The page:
Hosting Holiness {Team Journal}

Our team journal was written for you today by our Content Director, Jillian Vincent.


I’m doing it again. Scrolling Wayfair for a bigger dining room table. Peeking at listings online for minivans and SUVs. Considering buying bunk beds for my boys to make room for more kids to find a safe place in our home through Safe Families. I’m making room. It was one of my goals for 2018. I want to create space for more, expectant that God will use our home for safety, refuge, fellowship, feasting, and belonging. I have a vision that God has more purpose for this little blue house with maroon shutters, and our little family inside of it. He intends to use this space, and I’m preparing for the sojourners that God will bring our way.

Lately, I’ve been thinking about sanctification, the change God initiates in us, the way God makes room for Himself inside of us once we belong to Him. I’ve been thinking of that as I make room for others in my home, that maybe He is making room for more holiness in my heart. In Leviticus, as we will soon discover in #dwitw365, the Lord lays out His specific plans for His people’s holiness, and how they can purify themselves. This purification has a purpose, and that purpose is so that the people could dwell with him. Did you know that many of the food sacrifices God instructs His people to make and offer to Him, that they are also instructed to eat the rest? It is a divine meal between God and His people hosted by God Himself (Deut 14:22-29). He prepared a place and provided the meat for His people, purifying them so they could be in his presence and eat with Him at His table (Psalm 23:5-6)!

For I am the Lord your God. Consecrate yourselves therefore, and be holy, for I am holy.
— Leviticus 11:44

Yes, I made many a goal for my household this new year. And most of them have to do with hosting others around my still non-existent, large, round, dark, wooden, dream table. But I never once thought to ask the question, “What is God’s goal for me?”? Holiness. God’s goal for me is holiness. Why? Because He wants me with Him, at His table. Because He loves me and made room for me. He has made a home in my heart. He wants abundant life for me, a life where there is no Godless space. Because God is holy, and I belong to him, I must be holy. And when I am with Him, I am compelled to be like Him.

The Bible is clear on the how of holy. As we abide in Him, He does the work of making us holy, directing us back to Him and creating the fruit in our lives. (John 15) So I’ve been asking myself these questions as I abide with Him: What space am I holding back from Him? Where in my life is a Godless place because I have not made room for Him? What have I not consecrated to the Lord? And some scarier questions: What am I making room for instead? What have I welcomed that is not of the Lord? What gods have feasted at my table? What other gods have slept in my turned down beds? Or, used my wifi password? Or, eaten my French toast for breakfast?

He must increase and I must decrease.
— John 3:30

And I know it is really the Holy Spirit inquiring about my choice of house guests. Yes, He is here. And He won’t allow any other god to shack up here. Including my old sinful self. She’s got to go. There simply isn’t room. He is the only God worthy of every space in my life, my heart, my breath and my very being. I am in Christ, which means I am hosting Holiness. Why? Because my heart is a dwelling place for Jesus Christ himself, the spotless lamb. When the Lord looks at me, He sees Holiness, because He sees Christ. That old Jillian? That old self? She’s gone. She’s been crucified with Christ. And now, I’m alive again because it is Christ who lives in me! Holiness himself. And I not only host Holiness, I host power -- the power of the Holy Spirit -- and I need to make room for Him.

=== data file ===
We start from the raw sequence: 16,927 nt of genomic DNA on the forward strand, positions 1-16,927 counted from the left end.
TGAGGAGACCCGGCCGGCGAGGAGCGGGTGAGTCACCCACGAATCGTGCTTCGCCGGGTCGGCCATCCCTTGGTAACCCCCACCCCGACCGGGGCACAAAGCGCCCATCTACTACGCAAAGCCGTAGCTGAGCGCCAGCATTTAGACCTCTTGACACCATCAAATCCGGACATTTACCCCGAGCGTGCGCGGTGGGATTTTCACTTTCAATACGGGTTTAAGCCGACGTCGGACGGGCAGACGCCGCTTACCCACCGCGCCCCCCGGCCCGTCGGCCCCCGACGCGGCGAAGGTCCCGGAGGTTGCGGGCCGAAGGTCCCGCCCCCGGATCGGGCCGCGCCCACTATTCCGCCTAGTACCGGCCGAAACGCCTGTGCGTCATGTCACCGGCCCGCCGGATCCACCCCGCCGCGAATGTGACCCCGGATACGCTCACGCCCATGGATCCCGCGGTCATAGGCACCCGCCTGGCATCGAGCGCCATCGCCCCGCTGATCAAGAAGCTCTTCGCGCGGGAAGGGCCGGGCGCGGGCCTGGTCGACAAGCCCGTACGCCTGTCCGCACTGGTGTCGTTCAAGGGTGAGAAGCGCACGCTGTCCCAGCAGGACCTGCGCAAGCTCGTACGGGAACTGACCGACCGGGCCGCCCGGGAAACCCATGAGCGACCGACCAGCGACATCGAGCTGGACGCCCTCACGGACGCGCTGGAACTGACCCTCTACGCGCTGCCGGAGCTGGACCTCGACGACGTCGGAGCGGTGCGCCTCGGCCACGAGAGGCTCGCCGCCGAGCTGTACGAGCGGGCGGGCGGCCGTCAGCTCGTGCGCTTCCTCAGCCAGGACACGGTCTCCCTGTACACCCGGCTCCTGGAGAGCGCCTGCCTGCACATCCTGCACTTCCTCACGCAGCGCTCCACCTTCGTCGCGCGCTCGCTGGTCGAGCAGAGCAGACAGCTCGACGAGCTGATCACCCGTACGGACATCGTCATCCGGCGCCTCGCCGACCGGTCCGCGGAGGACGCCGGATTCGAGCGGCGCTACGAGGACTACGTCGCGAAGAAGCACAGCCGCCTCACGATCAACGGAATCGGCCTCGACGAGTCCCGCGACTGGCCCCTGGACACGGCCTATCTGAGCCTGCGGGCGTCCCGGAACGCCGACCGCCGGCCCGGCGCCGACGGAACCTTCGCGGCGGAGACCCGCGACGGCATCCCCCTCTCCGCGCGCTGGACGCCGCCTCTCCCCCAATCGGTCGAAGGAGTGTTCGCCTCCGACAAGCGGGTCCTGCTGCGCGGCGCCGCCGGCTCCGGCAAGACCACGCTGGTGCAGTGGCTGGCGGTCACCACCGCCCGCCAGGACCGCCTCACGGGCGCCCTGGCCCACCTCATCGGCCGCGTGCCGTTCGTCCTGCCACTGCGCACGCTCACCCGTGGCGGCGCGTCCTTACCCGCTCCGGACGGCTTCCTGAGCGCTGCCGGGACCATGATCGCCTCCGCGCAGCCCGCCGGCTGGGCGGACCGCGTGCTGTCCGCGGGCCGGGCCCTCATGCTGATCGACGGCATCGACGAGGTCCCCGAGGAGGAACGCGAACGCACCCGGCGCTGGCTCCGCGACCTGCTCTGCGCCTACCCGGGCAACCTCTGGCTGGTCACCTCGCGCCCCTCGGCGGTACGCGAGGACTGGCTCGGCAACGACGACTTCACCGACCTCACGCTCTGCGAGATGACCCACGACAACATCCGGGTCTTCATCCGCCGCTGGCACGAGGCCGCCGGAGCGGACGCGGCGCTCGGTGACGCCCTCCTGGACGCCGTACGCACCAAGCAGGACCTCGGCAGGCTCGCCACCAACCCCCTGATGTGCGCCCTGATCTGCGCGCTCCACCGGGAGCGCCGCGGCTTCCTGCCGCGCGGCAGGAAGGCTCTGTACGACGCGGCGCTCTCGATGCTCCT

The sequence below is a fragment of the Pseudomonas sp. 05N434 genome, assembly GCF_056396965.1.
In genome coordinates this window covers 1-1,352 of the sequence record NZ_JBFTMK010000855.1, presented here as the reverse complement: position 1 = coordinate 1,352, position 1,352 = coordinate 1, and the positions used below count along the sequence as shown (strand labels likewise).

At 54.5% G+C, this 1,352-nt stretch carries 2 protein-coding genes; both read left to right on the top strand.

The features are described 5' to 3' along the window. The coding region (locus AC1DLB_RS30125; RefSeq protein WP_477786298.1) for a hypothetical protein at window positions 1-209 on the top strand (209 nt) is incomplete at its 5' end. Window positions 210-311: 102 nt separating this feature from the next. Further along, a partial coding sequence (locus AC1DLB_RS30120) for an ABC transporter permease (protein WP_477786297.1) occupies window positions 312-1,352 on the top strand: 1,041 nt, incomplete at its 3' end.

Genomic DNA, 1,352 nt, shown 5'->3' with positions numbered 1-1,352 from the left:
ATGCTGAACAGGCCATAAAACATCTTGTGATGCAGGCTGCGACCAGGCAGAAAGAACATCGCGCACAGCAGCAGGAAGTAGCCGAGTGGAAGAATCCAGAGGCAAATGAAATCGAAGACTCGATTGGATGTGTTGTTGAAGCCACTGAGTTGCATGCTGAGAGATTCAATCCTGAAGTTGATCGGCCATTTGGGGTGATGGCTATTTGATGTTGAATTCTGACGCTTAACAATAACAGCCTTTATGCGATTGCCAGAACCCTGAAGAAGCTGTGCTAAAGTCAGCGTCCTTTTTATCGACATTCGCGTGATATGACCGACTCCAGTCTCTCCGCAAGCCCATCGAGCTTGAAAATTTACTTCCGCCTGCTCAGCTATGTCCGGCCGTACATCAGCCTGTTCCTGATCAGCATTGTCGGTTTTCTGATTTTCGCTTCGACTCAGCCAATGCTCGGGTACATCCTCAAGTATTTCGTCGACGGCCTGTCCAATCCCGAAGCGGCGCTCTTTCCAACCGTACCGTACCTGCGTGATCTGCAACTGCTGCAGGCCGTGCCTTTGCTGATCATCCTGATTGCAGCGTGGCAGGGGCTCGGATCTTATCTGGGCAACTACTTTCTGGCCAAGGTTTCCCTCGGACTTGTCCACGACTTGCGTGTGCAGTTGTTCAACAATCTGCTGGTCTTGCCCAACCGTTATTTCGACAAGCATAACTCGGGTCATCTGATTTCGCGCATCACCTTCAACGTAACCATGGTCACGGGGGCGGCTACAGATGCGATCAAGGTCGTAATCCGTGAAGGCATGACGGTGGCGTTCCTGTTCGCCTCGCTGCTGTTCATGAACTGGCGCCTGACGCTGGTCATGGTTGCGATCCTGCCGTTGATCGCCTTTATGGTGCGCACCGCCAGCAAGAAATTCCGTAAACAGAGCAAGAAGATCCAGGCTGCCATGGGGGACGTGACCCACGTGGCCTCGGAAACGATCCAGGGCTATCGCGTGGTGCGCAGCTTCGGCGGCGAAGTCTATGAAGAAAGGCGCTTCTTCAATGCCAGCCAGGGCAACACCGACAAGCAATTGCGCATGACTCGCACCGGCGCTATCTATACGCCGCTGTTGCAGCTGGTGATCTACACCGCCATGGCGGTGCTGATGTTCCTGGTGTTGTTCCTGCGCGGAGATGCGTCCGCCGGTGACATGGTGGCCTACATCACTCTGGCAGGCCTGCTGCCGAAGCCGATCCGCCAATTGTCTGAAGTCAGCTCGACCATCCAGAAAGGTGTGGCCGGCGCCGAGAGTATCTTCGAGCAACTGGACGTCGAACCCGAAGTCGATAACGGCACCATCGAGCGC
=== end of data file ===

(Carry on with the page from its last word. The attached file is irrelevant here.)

If Jesus Christ walked into my little blue house right now, I would shove all the markers and play-doh and leftover crusty spaghetti noodles off my table to create a clean space for Him to sit. I would place Him at the head of my table and I would make sure all the friends He brought with Him were equally welcome.

But the fruit of the Spirit is love, joy, peace, patience, kindness, goodness, faithfulness, gentleness, self-control; against such things there is no law.
— Galatians 5:22-23

Well, the Holy Spirit HAS shown up, and He has brought some friends. A lot of friends. A Holy Spirit soiree of sorts right to my doorstep. But the thing is, this is no temporary stay. I am not God’s “airbnb.” And you! Sister, YOU ARE NOT GOD’S HOSTEL. WE are his forever home. It is not, “Make yourself at home!” It is “Welcome Home!” WE are his dwelling place. We are his temple. He has moved in! Unpacked his bags! But He has not put up his feet. No, He is making us His Home.

And no, we didn’t come cleaned up by any housekeeping service, all the nooks and crannies in our lives were not spiffed up for Him before He arrived. But GOD! He himself, tender to us, because He has lived this human life and has known intimately its nastiest places, came to renew and restore everything. He is making all things new. Without condemnation towards our brokenness, He is redesigning, until every tile of backsplash and wooden floorboard has his signature touch.

For the law of the Spirit of life has set you free in Christ Jesus from the law of sin and death. For God has done what the law, weakened by the flesh, could not do. By sending his own Son in the likeness of sinful flesh and for sin, he condemned sin in the flesh, in order that the righteous requirement of the law might be fulfilled in us, who walk not according to the flesh but according to the Spirit.
— Romans 8:2-4

So what does that mean for my life right now? Simply this: I’m sitting down to eat with the Lord at His table. I’m exposing my unfinished parts to Him, and I’m listening when He convicts me of trying to kick Him out of His own house! (It happens a lot.) I’m loosening my idolatrous thoughts of a better designer or a better design, because He is revealing His ultimate glorious one to me! And, sister? There is no comparison. God’s design is always better. And finally, I’ve stopped fashioning a guest room for him, because I’ve given him the keys entirely.